Rachel Priestley, a cook and wine and food consultant, has opened Italian restaurants and wine bars in Italy and in Vienna. Passionate about Italian food, she has spent 10 years living and working in Italy, including six years in Tuscany. She exports a line of gourmet artisan-produced Italian products and fine Italian wines into New Zealand, where she produces a range of products. She divides her time between Tuscany and New Zealand. You can contact her at firstname.lastname@example.org and follow her on twitter: @ProdigaDaughter.
I love this time of the year: the autumnal colours intensify as the evenings begin their shorter fall into dusk. The shades become stronger just before nightfall, and we see more of that amazingly intense hue of the sky, il cielo azzurro, that powerful blue the heavens offer around sunset,
Colonnata, a very small town high up in the white marble mountains of Carrara, near the Tuscan coast, is known for its lardo, the cured back fat of the pig, a high-energy food developed out of necessity: to keep workers sustained during their several-day shifts working in the
As spring turns into summer, walking along the Arno—fresh in the morning, with beautiful sunsets in the evening—gets me thinking of the sea, for it is not far away, and the late spring breeze wafts its aroma inland. I love eating seafood at this time of
One of my favourite things to do at this time of the year is to go to the Sant’Ambrogio market to see what the beginning of spring mushroom season has to offer. My first experience of mushrooming in Italy occurred when I lived in the mountain town of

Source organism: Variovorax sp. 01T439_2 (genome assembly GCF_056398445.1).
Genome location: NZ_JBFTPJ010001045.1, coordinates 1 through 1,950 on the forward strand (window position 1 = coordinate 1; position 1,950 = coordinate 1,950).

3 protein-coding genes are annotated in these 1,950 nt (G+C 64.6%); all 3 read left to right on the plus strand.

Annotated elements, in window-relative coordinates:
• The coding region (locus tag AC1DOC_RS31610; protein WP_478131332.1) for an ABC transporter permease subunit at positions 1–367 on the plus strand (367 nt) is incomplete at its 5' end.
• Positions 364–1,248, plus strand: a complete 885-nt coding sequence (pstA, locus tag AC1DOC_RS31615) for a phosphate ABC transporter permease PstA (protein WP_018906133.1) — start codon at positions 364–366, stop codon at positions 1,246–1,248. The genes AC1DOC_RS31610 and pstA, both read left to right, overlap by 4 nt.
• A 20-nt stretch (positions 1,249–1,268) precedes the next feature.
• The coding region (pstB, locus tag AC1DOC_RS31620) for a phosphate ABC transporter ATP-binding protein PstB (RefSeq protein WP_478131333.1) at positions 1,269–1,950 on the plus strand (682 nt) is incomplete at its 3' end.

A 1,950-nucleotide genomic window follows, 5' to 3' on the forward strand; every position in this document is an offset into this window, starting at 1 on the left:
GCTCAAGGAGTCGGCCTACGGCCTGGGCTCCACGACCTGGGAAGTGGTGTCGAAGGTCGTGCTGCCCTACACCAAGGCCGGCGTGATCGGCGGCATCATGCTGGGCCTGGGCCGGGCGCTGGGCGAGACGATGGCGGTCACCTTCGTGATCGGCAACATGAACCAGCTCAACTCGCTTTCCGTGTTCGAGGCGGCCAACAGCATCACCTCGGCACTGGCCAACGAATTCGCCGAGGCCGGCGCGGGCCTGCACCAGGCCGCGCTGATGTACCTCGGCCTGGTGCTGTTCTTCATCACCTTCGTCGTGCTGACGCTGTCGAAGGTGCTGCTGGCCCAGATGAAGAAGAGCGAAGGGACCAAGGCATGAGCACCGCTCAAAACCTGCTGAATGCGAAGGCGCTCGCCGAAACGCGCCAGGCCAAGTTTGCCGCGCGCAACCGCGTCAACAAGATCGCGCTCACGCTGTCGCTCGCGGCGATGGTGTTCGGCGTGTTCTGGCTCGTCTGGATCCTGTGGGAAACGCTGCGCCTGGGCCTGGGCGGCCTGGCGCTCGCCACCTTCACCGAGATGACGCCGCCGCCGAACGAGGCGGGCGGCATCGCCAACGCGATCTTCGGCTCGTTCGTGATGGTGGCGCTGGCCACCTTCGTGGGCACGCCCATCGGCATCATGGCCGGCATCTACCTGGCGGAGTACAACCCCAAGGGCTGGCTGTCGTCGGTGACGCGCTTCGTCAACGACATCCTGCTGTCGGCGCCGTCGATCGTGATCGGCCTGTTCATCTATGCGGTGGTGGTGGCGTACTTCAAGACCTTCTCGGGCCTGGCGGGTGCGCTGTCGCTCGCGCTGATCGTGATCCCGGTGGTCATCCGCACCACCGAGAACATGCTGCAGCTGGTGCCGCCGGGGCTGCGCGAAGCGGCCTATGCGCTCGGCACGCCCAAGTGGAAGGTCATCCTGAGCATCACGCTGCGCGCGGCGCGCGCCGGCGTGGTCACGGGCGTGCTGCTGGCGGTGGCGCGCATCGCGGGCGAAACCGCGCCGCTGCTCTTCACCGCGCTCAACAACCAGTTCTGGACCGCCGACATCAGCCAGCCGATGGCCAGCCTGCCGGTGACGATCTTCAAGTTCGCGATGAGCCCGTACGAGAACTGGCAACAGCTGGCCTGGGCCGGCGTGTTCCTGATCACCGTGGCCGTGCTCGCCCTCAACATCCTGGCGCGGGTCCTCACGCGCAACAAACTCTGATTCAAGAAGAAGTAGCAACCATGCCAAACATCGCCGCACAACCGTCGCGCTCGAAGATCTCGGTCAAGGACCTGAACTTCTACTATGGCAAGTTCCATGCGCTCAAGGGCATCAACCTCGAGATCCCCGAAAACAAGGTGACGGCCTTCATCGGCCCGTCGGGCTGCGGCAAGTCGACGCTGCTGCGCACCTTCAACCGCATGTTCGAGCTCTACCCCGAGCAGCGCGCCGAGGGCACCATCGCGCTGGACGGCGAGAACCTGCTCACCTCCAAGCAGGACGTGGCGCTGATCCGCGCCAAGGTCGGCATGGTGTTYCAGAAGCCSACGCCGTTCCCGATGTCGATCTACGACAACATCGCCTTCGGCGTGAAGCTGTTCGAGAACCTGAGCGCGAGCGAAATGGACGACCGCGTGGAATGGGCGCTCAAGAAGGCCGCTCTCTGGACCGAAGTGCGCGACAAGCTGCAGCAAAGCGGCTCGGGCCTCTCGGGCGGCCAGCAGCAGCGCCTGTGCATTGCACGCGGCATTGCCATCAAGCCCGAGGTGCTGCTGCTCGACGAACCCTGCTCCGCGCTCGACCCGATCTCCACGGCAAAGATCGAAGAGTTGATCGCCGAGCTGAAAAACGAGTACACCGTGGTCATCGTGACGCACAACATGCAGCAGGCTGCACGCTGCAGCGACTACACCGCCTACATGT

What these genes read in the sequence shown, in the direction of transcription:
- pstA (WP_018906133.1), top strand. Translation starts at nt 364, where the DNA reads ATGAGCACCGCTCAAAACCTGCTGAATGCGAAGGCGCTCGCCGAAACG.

My memories of Easter as a little girl growing up in New Zealand involve camping, trout fishing and Easter egg hunts. To me, Easter meant a short break from school and an active home life, usually a long weekend road trip with family, and hot cross buns, chocolate and marshmallow
When I moved from New Zealand to Italy in 2001, I missed many things from home. Not only was the spoken language different, but the difference was deeper than vocabulary: the sentence structure of Italian was so unlike that of English; Italian has both formal and informal address, expressed in
took a foreign friend to a local trattoria on my side of the river, diladdarno, to sample a favourite local
dish, fritto misto alla fiorentina.
When he heard my order, he wondered why on earth anyone would want to deep-fry
a beautiful fiorentina steak and, even more perplexing,
English, we categorise game into two distinct categories: furred game and
feathered game. In Italian, the feathered game is called volatili (fliers). Christmas Day calls for a flier.
Or maybe two!
morning walks take me past the restaurant Fuori Porta and into the back of the
wonderfully memorable food-filled weekend with friends in the countryside near
Siena has confirmed for me, once again, that Italians are the most
food-passionate people in the world. Some of the guests brought their own wines
and olive oils for me to taste, and we talked about the
With autumn truly upon us and the colours in the
fields and markets changing, so are the flavours of our table. Now that the wine
harvest is done and while the olive groves await harvest, it's time to store
some of our autumn harvest-as well as eat some.